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State v. Dennis

May 13, 2009


On appeal from the Superior Court of New Jersey, Law Division, Atlantic County, Indictment No. 04-08-1420.

Per curiam.


Submitted April 22, 2009

Before Judges Parrillo and Lihotz.

Defendant Earl Dennis appeals from an order of the Law Division denying his motion for post-conviction relief (PCR). We affirm.

Three separate indictments and one accusation each charged defendant with, among other crimes, robbery, two of the first-degree, N.J.S.A. 2C:15-1a(2), and two of the second-degree, N.J.S.A. 2C:15-1a(1).*fn1 Defendant, who was extended term eligible, entered into a consolidated plea agreement in which he pled guilty to the two second-degree robbery and two first-degree robbery offenses, as well as the third-degree drug offense, in exchange for the State's recommendation of an aggregate sentence of twenty-three years with an 85% period of parole ineligibility pursuant to the No Early Release Act (NERA), N.J.S.A. 2C:43-7.2.

At his guilty plea hearing, defendant admitted to committing a series of robberies at several Atlantic City casinos during a two-month period in 2003. On June 14, 2003, defendant, accompanied by co-defendant Troy Rice, entered the Claridge Hotel and Casino and punched a bathroom attendant in the face while attempting to take money from him. On June 20, 2003, defendant, who was unarmed at the time, entered Caesar's Palace Casino in Atlantic City and handed the cashier a note, which instructed her not to push any buttons, that he had just served twenty years, and to do what he said. The cashier complied with defendant's demands and handed him money. On July 25, 2003, defendant, with three other men -- co-defendants Thomas Boyd, Eugene Wilder and Keane Blann -- entered Bally's Casino where he then threatened a cage cashier, Kimberly Wilson, with what appeared to be a firearm and said, "give me your money or I am going to fuck you up."*fn2 Wilson complied and handed defendant a bag containing approximately $6000. While defendant was robbing Wilson, his accomplices acted as lookouts and during their casino exit acted as blockers for defendant. Lastly, on July 27, 2003, defendant, armed with the same weapon, entered the Trump Plaza Casino, threatened the cashier with the firearm, and absconded with $17,000.*fn3

Defendant was sentenced on September 17, 2004, in accordance with the negotiated plea. For the two armed robberies, he received consecutive thirteen- and ten-year terms, both subject to NERA's 85% parole bar. He received concurrent seven-year terms with 85% parole disqualifiers on the two second-degree robbery offenses and a concurrent four-year term on the drug possession crime, for an aggregate sentence of twenty-three years with an 85% parole ineligibility term. Appropriate fees and penalties were also imposed. Pursuant to the plea agreement, all remaining counts were dismissed.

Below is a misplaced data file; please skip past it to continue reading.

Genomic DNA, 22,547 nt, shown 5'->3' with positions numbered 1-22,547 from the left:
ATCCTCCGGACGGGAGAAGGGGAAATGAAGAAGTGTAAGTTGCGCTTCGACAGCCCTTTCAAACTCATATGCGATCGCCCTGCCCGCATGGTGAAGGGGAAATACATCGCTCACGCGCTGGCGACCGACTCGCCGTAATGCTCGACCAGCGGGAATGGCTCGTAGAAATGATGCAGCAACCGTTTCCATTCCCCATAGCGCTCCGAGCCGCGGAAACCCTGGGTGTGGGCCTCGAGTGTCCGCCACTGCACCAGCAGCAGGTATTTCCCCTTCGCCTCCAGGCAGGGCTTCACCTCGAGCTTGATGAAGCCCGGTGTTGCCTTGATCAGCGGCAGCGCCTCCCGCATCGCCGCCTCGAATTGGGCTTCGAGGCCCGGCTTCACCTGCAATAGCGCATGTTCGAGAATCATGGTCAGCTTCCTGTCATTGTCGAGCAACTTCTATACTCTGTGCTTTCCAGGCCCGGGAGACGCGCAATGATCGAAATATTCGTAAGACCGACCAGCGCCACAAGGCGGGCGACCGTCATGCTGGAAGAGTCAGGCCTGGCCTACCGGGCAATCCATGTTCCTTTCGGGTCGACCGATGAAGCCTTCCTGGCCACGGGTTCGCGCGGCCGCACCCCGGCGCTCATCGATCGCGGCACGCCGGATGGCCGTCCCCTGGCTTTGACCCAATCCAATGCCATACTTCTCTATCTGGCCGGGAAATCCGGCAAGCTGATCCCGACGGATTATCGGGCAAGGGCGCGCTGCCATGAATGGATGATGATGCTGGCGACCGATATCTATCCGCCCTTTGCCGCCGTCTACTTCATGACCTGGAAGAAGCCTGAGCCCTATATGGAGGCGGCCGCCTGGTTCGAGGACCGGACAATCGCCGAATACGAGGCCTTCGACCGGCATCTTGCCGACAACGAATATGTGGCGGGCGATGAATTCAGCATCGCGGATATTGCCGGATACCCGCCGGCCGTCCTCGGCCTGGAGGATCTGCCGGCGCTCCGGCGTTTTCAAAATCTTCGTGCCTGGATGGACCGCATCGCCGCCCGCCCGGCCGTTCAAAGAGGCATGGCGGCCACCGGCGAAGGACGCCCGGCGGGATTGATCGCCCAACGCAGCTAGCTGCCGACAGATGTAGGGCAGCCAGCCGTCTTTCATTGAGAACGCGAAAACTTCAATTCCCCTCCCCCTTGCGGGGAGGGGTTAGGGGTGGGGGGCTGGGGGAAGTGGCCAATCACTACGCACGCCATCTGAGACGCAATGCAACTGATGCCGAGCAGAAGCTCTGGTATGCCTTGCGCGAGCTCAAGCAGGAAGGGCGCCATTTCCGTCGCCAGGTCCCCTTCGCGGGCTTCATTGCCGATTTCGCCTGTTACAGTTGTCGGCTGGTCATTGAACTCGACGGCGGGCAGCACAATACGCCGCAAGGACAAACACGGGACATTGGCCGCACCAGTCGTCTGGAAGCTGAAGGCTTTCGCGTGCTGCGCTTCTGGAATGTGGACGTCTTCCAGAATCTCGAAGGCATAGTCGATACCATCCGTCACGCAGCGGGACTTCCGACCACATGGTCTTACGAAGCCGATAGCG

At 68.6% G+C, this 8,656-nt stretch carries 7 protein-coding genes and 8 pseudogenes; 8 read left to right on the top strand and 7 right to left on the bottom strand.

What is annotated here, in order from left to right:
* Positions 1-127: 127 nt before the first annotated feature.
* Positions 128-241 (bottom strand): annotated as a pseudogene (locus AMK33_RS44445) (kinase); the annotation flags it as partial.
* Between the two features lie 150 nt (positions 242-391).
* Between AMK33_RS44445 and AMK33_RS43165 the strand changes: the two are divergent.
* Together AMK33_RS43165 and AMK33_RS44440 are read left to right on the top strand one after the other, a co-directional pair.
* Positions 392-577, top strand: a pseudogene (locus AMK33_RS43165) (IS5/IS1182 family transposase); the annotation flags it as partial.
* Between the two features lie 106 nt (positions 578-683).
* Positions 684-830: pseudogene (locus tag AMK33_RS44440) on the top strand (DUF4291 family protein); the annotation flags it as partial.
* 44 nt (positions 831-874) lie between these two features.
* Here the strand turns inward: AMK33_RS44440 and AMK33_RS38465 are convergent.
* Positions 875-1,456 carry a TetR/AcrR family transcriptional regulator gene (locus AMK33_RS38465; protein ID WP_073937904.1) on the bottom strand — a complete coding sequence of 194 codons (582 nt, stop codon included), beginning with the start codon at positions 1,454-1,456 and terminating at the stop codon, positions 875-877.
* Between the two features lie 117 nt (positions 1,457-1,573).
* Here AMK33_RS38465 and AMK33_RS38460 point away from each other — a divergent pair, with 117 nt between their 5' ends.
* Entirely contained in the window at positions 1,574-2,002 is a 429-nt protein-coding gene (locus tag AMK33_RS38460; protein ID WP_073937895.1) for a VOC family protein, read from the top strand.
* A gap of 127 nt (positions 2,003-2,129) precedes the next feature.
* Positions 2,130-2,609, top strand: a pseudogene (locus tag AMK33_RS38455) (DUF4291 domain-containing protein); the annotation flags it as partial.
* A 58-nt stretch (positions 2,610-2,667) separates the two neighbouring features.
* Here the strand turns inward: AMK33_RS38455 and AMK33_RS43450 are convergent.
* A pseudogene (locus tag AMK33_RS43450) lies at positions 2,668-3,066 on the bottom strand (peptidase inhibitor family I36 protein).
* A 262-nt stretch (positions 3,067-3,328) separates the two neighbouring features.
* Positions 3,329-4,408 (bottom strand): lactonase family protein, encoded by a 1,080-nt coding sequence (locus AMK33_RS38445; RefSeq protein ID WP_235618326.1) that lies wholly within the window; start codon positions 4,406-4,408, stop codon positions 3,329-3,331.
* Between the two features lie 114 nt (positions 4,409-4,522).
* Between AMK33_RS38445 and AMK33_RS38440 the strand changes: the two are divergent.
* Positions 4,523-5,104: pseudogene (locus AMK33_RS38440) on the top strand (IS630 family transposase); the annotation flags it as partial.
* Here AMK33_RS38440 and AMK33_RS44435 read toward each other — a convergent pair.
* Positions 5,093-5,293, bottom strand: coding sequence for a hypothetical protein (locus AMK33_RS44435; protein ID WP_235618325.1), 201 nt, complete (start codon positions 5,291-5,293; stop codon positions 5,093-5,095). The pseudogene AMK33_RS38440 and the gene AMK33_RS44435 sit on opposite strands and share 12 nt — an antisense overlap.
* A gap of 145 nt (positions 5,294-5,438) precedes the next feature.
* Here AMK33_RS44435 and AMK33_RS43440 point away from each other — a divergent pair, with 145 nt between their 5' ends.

Defendant's appeal challenging his sentence was heard on our Excessive Sentence Oral Argument (ESOA) calendar, and we affirmed. Defendant then filed a timely PCR petition, alleging ineffective assistance of trial counsel for failing to argue for a lesser sentence. Specifically, defendant contended that counsel failed to argue disparity between his sentence and those imposed on his co-defendants; advance certain mitigating circumstances, including his drug addiction and alcohol abuse; argue against finding certain aggravating factors; and advocate that the real time consequences of his sentence, as well as the effects of consecutive NERA sentences on the thirty-year old defendant, be considered. Defendant also argued ineffective assistance of appellate counsel for not raising the issue before us.

The PCR judge rejected these claims. He reasoned:

The bottom line is that he was extended term eligible and the Court found Aggravating Factors Three, Six and Nine and found Mitigating Factor Six, if restitution was, in fact, made. Defendant contends there was no argument by Counsel as to the weight they should have been given. Well, you know, Counsel could sit and argue all they want about weight that should be given to an Aggravating Factor but when I sentence somebody that has eight or nine priors and is extended term eligible and has seven or eight prior convictions, Counsel can jump up and down till they're blue in the face but I'm going to always find strong Aggravating Factors Three, Six and Nine. That goes without saying.

I found Mitigating Factor Six [be]cause there was restitution involved but as far as Three, Six and Nine on Aggravating, in fairness to [defense counsel,] there's nothing that he could have said or did or screamed or whatever that was going to change the fact that Three, Six and Nine were strong Aggravating Factors.

Therefore, any argument that was raised, for instance, that because of a drug addiction, that would diminish the likelihood that the Defendant would reoffend, lessening the weight of Aggravating Factor Three and that there should be diminished weight given to Aggravating Six because of drugs, that argument, in a word, is ludicrous. . . .

Defendant had, as I indicated, nine arrests, eight convictions, had been on Probation once, County Jail once, had served two State Prison terms and to add insult to injury, had two Parole violations and one charge of escape. All right? He had an active restraining order against him. He had a juvenile record of 38 filings and 15 adjudications, one for robbery, attempt to kill as well as other theft-related offenses. He had five terms of Probation as a juvenile, eight ...

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